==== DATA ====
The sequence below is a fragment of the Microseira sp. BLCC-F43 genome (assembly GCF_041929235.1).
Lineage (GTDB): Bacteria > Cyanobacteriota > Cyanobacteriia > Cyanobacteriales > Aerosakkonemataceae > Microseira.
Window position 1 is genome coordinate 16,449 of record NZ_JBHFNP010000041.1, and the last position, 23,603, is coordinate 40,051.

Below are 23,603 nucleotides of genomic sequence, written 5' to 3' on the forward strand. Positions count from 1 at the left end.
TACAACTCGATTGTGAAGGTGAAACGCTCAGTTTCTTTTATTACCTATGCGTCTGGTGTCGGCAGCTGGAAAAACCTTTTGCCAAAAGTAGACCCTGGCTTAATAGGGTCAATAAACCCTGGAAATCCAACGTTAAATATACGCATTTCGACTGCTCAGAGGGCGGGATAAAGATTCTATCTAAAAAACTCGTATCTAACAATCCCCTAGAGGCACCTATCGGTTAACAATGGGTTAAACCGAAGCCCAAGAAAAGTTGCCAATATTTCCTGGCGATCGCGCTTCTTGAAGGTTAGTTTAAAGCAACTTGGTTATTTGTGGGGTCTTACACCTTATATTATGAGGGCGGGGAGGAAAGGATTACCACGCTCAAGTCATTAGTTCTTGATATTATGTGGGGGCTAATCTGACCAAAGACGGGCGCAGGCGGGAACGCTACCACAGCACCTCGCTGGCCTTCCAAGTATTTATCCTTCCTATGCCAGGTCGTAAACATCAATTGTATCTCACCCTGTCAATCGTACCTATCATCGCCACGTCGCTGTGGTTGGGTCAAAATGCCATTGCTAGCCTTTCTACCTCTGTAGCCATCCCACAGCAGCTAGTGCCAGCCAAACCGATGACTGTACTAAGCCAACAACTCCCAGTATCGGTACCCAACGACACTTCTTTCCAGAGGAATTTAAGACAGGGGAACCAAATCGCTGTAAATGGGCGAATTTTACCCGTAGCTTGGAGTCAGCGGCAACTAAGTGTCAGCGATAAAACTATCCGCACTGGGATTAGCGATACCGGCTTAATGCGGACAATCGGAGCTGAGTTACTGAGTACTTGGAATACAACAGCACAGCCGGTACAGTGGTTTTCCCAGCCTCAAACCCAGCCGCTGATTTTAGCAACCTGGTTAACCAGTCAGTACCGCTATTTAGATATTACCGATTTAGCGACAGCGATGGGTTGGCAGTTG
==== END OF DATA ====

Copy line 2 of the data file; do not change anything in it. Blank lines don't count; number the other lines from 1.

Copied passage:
Lineage (GTDB): Bacteria > Cyanobacteriota > Cyanobacteriia > Cyanobacteriales > Aerosakkonemataceae > Microseira.